SA HR news roundup: Tuition-free university to address constrained students, pandemic destroys informal sector jobs
Automotive sector raises concern about an increase in hard-to-fill vacancies.
American online university plans to address “missing middle student demographic” and NIDS-CRAM data shows the pandemic's hard impact on informal sector jobs. Meanwhile, the mining sector continues to increase the vaccination curve and the automotive sector registers an increase in hard-to-fill vacancies.
Mining sector targets 80 percent vaccination rate by end-September
More than 120,000 mineworkers, or about 20 percent of the sector’s employees, have been vaccinated against Covid-19. This is according to the Minerals Council South Africa’s recent briefing to the portfolio committee on Mineral Resources and Energy. Collectively, the sector employs about 452,000 workers.
The committee further welcomed a commitment from the council to reach a vaccination target of 80 percent by the end of September, alongside welcoming the council’s commitment to make its unused health centres available as quarantine facilities.
Non-profit American university for South Africans
The University of the People, a non-profit, tuition-free, American-accredited online university, aims to assist the “missing middle student demographic” to overcome financial, geographic, political and personal constraints.
At UoPeople, students are provided with career preparation support, and classes comprise individuals from 20-30 different countries, allowing exposure to other cultures and ways of thinking.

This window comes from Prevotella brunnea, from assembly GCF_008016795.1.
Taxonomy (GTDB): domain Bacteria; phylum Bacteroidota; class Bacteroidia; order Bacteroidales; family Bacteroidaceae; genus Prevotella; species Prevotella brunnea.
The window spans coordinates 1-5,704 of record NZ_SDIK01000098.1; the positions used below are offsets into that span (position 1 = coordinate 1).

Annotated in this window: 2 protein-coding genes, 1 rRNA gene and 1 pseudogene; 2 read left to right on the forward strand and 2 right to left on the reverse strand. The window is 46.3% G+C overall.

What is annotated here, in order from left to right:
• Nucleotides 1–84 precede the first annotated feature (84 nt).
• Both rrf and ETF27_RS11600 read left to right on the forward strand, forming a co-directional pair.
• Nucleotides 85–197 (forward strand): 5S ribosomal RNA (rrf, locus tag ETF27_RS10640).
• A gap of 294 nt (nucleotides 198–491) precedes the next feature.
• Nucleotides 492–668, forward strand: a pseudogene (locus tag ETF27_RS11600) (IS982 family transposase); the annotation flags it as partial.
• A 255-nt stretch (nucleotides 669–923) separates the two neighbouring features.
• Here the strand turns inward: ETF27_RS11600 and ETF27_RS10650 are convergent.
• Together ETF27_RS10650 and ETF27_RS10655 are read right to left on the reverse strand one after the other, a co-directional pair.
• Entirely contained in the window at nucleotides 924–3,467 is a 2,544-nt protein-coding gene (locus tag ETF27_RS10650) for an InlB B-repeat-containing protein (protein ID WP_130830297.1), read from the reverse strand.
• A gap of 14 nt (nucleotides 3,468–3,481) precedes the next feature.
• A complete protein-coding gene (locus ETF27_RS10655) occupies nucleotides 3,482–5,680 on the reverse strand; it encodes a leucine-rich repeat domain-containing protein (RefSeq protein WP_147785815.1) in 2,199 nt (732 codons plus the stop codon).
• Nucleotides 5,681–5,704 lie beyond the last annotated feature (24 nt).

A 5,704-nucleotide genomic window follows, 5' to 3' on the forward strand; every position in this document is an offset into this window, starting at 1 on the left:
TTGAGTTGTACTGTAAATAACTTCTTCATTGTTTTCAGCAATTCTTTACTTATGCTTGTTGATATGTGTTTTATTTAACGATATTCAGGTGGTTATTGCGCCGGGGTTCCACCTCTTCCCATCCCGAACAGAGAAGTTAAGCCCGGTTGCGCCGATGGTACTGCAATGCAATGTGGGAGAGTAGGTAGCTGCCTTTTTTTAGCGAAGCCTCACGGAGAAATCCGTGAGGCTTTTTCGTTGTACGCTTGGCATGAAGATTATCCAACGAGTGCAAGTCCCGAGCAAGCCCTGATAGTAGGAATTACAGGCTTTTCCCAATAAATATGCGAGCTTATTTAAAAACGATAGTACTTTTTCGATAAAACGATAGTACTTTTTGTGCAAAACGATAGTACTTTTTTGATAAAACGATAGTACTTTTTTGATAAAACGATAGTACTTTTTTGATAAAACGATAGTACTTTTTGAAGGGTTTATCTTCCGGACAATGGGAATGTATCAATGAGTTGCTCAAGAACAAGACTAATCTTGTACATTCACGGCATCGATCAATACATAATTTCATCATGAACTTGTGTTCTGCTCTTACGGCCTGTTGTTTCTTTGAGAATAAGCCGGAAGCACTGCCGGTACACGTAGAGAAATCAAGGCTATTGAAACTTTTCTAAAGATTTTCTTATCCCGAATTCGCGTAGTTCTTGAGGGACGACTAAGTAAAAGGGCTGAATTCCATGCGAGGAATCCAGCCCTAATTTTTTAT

There is a one-time application fee of approximately R880 and at the end of each course there is an assessment fee of about R1,800 for undergraduate courses and about R3,500 for graduate courses. Financial aid and scholarships are available. The university offers bachelor’s degrees in business administration, computer science, and health science as well as a master’s in education and an MBA.
Students can study from anywhere in the world, on any device – even a mobile phone. All learning materials and textbooks are Open Educational Resources (OER).
Pandemic drastically affected informal sector jobs
The University of Cape Town (UCT) Liberty Institute of Strategic Marketing has examined the impact on jobs and income across the economic spectrum, using data from the National Income Dynamic Study’s Coronavirus rapid mobile surveys (NIDS-CRAM).
By March this year, there were nearly 1.15-million fewer people earning from jobs paying under R3,500 a month. These figures suggest that the informal sector has been particularly badly hit by the pandemic, says UCT Liberty Institute of Strategic Marketing head of projects Dr James Lappeman.
It seems not only are there fewer South Africans earning higher salaries than pre-lockdown, but the average salary for those earning over R40,000 a month has fallen, the study shows.
HTF vacancies increase in automotive sector
High Gear’s second Quarterly Skills Survey, which is administered by National Association of Automotive Component and Allied Manufacturers (NAACAM), shows that 90 percent of respondents have reported at least one occurrence of hard-to-fill (HTF) vacancies in the last six months.
The survey found that, while respondents anticipate changes to what the Manufacturing, Engineering and Related Services Sector Education and Training Authority reports as critical occupations of the future, toolmakers are ranked as the top critical HTF occupation based on current vacancies in the sector, and respondents lamented that “it is likely that this will endure into the future”.